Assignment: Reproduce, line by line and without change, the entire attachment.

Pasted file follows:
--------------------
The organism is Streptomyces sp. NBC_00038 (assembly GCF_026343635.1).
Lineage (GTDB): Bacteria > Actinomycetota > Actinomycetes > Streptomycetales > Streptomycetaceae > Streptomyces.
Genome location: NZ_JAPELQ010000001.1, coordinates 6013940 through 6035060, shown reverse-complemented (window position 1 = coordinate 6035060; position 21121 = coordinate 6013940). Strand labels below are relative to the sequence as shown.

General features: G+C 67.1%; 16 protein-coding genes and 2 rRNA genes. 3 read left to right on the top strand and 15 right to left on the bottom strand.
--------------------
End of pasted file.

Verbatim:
The organism is Streptomyces sp. NBC_00038 (assembly GCF_026343635.1).
Lineage (GTDB): Bacteria > Actinomycetota > Actinomycetes > Streptomycetales > Streptomycetaceae > Streptomyces.
Genome location: NZ_JAPELQ010000001.1, coordinates 6013940 through 6035060, shown reverse-complemented (window position 1 = coordinate 6035060; position 21121 = coordinate 6013940). Strand labels below are relative to the sequence as shown.

General features: G+C 67.1%; 16 protein-coding genes and 2 rRNA genes. 3 read left to right on the top strand and 15 right to left on the bottom strand.